Why is Health Related to Socioeconomic Status?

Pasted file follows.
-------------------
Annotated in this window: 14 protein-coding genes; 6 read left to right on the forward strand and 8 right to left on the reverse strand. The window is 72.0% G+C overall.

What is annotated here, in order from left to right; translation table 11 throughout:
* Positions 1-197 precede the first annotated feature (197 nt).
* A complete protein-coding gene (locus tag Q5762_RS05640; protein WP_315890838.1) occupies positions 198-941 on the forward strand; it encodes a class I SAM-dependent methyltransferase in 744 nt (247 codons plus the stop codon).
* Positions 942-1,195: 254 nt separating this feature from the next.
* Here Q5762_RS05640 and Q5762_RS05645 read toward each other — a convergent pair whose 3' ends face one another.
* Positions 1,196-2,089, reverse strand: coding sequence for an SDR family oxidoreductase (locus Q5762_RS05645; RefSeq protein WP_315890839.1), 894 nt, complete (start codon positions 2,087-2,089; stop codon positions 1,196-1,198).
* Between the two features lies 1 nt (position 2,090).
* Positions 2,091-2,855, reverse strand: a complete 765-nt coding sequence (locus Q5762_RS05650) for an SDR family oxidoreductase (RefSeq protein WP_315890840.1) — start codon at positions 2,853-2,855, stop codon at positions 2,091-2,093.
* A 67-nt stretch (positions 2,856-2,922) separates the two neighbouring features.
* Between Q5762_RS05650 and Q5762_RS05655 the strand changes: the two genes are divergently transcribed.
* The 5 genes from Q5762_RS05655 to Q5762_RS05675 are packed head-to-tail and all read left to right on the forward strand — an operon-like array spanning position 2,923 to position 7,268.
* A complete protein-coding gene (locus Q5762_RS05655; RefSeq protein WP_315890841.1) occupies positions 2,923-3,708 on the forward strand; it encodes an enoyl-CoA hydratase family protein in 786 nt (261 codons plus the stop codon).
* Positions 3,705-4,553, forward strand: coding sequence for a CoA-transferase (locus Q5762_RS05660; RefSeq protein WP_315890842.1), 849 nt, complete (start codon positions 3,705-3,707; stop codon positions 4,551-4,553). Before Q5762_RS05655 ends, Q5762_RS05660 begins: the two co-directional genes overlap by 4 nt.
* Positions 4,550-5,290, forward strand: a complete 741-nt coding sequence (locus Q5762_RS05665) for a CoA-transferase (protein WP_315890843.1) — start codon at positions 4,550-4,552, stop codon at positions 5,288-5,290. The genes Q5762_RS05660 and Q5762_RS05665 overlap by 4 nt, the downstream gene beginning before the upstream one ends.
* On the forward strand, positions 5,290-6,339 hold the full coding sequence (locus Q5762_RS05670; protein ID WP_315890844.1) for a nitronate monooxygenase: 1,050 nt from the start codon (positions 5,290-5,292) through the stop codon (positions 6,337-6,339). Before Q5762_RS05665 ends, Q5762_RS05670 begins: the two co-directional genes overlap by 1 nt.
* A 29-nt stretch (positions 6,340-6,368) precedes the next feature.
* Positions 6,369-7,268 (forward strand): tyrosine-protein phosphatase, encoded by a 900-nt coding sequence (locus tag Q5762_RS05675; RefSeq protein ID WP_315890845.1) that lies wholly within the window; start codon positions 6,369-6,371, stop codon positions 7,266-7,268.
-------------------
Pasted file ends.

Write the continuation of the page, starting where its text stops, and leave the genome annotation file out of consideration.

There are striking disparities in morbidity and mortality by socioeconomic status (SES) within the United States. I examine pregnancy and health at birth to investigate possible mechanisms linking SES and health. I find that a limited set of maternal health habits during pregnancy, particularly smoking habits, can explain about half (one third) of the correlation between SES and low birth weight among white (black) mothers. I show evidence on three hypotheses to explain why health habits vary by SES. First, differences in knowledge by SES create only modest differences in health behaviors by SES, explaining about 10 percent of differential smoking by education. Second, women respond to common knowledge differentially by SES, so that knowledge and its use combined explain up to one third of differential smoking by education. Third, the most important determinants of differential health behavior are 'third variables,' or variables that can simultaneously determine health habits and SES. Finally, I show evidence that network effects at the family level exacerbate differences in behavior regardless of the source.